China may make its exchange rate more flexible and, if necessary, consider widening the yuan's trading band, central bank governor Zhou Xiaochuan has said.
But any change in the yuan's floating band will depend on the global economic situation and it's not the only tool the country would use to make its currency more flexible, Zhou was quoted as having said on Sunday.
Attending the Group of 20 (G20) meeting in Cape Town, South Africa, he said: "Actually I think the floating band is quite all right, but if need be we can consider expanding it."
Finance ministers and central bank governors of leading industrialized and emerging economies, too, attended the meeting.
Some Western leaders have been pressuring China to revalue its currency at a faster pace, blaming the exchange rate for global economic imbalance and mounting trade deficits they suffer from.
But China has adopted a gradual approach to the yuan's adjustment. In fact, many economists have warned the country's economy would suffer irreparable damage if the yuan is revalued at a faster pace, and have cited the example of Japan in the 1980s to illustrate their point.
The value of the Japanese yen tripled against the dollar during 1985-95, its highest in history, and it caused "terrible" damage to Japan's economy, Nobel Economics Laureate Robert Mundell said.
"That's something to be worried about and (should be) avoided," the Columbia University economics professor told China Daily in an earlier interview.
China widened the yuan's daily trading band against the US dollar from plus or minus 0.3 percent to 0.5 percent in May. The yuan's central parity rate was 7.43 against 1 dollar Monday, up about 9 percent since being de-pegged from the greenback on July 21, 2005.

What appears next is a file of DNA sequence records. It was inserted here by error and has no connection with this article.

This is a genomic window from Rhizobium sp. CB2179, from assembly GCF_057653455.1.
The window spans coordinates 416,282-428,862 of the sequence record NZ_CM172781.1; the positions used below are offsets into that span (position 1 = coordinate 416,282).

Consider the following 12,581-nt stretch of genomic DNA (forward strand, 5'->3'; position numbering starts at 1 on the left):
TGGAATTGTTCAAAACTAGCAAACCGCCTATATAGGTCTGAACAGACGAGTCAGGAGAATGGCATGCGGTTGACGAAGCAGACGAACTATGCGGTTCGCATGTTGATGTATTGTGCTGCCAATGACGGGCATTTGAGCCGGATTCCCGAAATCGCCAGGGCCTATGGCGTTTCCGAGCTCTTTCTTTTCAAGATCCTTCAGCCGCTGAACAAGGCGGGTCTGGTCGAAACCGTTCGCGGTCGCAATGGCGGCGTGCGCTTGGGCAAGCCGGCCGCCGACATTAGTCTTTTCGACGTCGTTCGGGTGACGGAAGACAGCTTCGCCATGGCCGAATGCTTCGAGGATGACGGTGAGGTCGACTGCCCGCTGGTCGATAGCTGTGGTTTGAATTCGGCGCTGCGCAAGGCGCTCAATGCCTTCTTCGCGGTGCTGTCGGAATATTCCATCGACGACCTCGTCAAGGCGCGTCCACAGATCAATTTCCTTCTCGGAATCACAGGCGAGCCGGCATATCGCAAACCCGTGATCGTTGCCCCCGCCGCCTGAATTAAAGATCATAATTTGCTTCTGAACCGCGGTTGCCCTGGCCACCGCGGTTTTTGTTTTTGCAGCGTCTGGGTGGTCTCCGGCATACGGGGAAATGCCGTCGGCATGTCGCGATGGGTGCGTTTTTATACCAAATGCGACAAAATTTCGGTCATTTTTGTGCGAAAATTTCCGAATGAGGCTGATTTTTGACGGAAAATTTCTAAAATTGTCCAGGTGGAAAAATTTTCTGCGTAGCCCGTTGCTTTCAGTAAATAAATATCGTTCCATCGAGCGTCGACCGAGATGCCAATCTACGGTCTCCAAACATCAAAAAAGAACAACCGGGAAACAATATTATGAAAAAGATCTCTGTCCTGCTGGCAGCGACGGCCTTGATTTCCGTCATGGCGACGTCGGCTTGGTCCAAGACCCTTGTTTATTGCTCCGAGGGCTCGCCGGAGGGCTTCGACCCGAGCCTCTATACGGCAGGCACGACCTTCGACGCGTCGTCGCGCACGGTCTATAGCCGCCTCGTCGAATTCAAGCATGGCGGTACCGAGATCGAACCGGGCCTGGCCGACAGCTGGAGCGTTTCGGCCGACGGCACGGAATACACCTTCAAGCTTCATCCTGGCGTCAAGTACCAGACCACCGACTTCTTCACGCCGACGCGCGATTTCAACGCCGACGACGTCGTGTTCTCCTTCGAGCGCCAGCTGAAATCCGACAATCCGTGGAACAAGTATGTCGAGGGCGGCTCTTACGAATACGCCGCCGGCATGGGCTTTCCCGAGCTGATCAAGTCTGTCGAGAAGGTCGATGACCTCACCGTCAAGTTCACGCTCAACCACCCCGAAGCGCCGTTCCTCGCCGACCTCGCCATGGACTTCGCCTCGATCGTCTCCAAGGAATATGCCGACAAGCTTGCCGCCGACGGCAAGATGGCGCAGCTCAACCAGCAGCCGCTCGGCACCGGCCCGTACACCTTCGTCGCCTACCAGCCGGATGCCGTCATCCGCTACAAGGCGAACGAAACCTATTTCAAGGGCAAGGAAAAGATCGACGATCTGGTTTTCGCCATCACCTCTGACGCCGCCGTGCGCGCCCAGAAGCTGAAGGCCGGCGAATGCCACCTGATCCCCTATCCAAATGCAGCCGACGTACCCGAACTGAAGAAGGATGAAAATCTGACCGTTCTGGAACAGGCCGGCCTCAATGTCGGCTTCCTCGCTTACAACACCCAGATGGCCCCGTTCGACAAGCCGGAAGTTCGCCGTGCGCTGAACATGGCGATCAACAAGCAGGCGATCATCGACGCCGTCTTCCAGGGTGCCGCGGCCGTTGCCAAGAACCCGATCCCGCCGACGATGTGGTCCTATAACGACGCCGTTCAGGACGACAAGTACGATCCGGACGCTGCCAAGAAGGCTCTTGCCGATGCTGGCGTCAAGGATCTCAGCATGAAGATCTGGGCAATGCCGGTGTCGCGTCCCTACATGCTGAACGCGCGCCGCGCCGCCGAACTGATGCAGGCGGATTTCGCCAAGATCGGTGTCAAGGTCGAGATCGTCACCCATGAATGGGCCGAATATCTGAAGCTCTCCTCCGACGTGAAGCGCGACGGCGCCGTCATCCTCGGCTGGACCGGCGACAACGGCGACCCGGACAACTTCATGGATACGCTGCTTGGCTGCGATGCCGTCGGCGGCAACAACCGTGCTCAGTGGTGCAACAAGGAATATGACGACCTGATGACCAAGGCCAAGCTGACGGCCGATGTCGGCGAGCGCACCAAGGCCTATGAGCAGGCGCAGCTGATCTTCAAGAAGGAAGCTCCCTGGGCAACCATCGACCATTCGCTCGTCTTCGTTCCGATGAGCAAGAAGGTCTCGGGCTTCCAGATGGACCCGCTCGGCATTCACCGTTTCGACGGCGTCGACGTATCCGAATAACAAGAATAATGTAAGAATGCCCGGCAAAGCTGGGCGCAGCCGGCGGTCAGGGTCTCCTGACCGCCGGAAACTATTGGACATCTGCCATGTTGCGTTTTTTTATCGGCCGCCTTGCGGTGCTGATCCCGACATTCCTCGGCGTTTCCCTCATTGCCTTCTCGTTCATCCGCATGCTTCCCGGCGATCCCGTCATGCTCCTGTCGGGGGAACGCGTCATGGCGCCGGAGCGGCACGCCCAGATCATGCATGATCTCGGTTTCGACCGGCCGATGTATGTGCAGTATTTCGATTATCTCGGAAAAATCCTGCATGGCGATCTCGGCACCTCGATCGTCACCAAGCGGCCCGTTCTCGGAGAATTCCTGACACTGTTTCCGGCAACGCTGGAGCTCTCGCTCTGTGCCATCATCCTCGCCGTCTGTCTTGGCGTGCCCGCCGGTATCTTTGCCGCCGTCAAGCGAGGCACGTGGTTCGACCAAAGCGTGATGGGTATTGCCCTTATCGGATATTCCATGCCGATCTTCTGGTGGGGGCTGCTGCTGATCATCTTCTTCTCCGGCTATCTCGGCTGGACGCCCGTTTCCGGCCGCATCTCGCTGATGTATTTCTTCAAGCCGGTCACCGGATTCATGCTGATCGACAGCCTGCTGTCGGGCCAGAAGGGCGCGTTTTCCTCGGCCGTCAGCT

The consumer price index (CPI), the general gauge of inflation, will be around 4.5 percent this year and will be relatively stable next year, the central bank governor said.
Inflation has risen slightly as the country tries to reform its pricing regime to eradicate price distortions in sectors such as energy and transport.
Asian Development Bank's senior economist Zhuang Jian said inflation won't drop significantly next year. Even if the food prices ease, the authorities may seize the chance to adjust prices of energy and other resources, which have traditionally been too low to reflect supply-demand relations.
Inflation may stabilize around 4 percent next year, he said. The country's CPI growth surged to 6.5 percent in August, a decade high, and reached the same level again in October after easing to 6.2 percent in September.
Zhou said he is satisfied with the existing level of interest rate but will continue monitoring economic development to see if any further move needs to be taken.